Thursday, October 28, 2010

© Copyright 2010, The Ultrapolis Project – May be used freely with proper attribution.  All other rights reserved.



·       New, Reformed Republican Party?

·       Will 2010 Reform President Obama?

·       Quote of the Week: NPR Ombudsman Inadvertently Exposes Bias?




Canada’s exhibition, above, was electric.  Below is Croatia’s eclectic entry.




Above:  Long lines wait to enter the USA pavilion.  Right: The ubber modernist, sharp-edged German pavilion.  Far right:  Wall of modern crystalline skyscrapers shadow World Expo 2010 in Shanghai.

Shanghai World Expo Shines

World Comes to Shanghai World Expo 2010


For the last six months, this Chinese city has hosted the largest international World Expo in the number of countries attending (242), and the size of the exhibition space (over 2 square miles) ever held to date.  It also set a record of over one million persons attending in a single day (so they say).  Then again, it is China. 


The expo’s motto “Better City, Better Life,” speaks to the aspirations of the Chinese people, an aspiration that is becoming realized for an increasing number since the 1980’s.  Until 1980, Shanghai was poorer and more backward than most any major third world city in the world.  Its buildings were old and decrepit, and no skyscrapers or tall buildings of any kind, save those built by Europeans in the 1800’s, existed within 1,000 miles of its center.  Today, it boasts a gleaming new city rivaling any in Europe, with a glittering skyline that boasts a menagerie of skyscrapers taller than that of any in New York City or Chicago.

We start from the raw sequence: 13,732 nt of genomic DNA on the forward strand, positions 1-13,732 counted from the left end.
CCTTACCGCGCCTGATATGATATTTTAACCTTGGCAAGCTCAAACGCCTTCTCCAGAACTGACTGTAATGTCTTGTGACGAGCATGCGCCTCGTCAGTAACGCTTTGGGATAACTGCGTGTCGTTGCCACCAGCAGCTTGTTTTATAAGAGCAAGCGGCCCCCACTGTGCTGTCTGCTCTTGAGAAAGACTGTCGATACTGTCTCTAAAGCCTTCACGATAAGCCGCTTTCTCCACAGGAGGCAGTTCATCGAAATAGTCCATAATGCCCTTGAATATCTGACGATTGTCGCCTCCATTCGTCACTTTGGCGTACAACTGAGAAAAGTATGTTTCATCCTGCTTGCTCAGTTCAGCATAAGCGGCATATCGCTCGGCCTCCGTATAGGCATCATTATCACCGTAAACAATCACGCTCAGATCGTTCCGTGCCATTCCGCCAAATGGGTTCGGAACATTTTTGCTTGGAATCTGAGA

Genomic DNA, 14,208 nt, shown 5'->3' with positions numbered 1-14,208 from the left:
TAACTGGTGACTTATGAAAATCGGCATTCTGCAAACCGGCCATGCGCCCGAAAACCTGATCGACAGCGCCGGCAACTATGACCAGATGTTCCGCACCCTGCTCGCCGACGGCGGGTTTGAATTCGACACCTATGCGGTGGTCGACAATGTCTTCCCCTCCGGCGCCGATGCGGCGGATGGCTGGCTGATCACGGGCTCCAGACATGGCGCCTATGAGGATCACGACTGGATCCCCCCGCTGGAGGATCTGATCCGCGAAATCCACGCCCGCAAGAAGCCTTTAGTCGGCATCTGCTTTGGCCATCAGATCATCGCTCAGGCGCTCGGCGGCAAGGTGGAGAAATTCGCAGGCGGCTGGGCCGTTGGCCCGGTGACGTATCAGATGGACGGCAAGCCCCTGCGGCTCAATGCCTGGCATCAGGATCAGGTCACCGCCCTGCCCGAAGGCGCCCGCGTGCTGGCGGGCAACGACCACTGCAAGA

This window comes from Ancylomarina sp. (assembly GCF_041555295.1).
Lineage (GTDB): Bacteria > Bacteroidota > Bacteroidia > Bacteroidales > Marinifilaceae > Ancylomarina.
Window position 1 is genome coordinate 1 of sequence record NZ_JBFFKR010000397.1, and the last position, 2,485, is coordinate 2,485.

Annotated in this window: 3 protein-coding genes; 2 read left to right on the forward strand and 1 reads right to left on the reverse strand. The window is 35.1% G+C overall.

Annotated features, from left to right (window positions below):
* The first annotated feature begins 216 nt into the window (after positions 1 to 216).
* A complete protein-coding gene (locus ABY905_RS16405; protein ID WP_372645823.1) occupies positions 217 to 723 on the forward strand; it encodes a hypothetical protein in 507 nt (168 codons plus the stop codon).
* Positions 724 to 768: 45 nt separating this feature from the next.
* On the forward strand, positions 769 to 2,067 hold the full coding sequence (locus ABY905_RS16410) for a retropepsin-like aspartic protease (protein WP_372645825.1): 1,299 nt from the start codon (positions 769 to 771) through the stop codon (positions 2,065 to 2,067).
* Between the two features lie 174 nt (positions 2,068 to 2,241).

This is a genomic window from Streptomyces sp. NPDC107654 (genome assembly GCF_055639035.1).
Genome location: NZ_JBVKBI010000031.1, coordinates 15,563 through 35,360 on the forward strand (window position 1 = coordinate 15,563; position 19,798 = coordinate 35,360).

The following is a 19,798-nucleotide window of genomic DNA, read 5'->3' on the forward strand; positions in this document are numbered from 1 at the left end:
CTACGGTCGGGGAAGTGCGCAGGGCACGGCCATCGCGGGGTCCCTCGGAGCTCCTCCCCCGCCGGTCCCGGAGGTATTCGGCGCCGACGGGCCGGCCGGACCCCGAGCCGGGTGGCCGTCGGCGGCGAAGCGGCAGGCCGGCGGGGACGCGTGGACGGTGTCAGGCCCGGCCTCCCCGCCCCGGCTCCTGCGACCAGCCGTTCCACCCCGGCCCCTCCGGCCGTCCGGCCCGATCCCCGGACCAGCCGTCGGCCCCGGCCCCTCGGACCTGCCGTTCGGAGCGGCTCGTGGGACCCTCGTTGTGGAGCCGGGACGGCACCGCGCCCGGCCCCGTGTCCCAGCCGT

While deep poverty remains prevalent among the majority that dwells in the countryside and smaller cities, it is much less present in the great cities of China, where China’s economic might is concentrated. 


The expo is set to end this month, with an estimated record 70 million visitors having crossed its gateway.  Though ‘world fairs’ have been taking place since the 1600’s, the first so-called world exposition was held in London in 1851.  They have been taking place at irregular intervals since then.  The last expo in the U.S. was the World’s Fair held in New Orleans in 1984.




Above, the gateway to the expo, expected to see 70 million cross its path from April to October 2010.  Below, the Romania pavilion, one of hundreds of stunning and whimsical entries. China had the largest pavilion, while Saudi Arabia’s many thought was the most beautiful.  Mexico’s pavilion had the pleasure of a visit by the reigning Miss Universe, who happens to be from Mexico. 






Will 2010 Bring Us a New, Reformed Republican Party?

What Republicans Believe Are the Lessons of the 2008 Elections


Liberal Hopeful Expectations Misplaced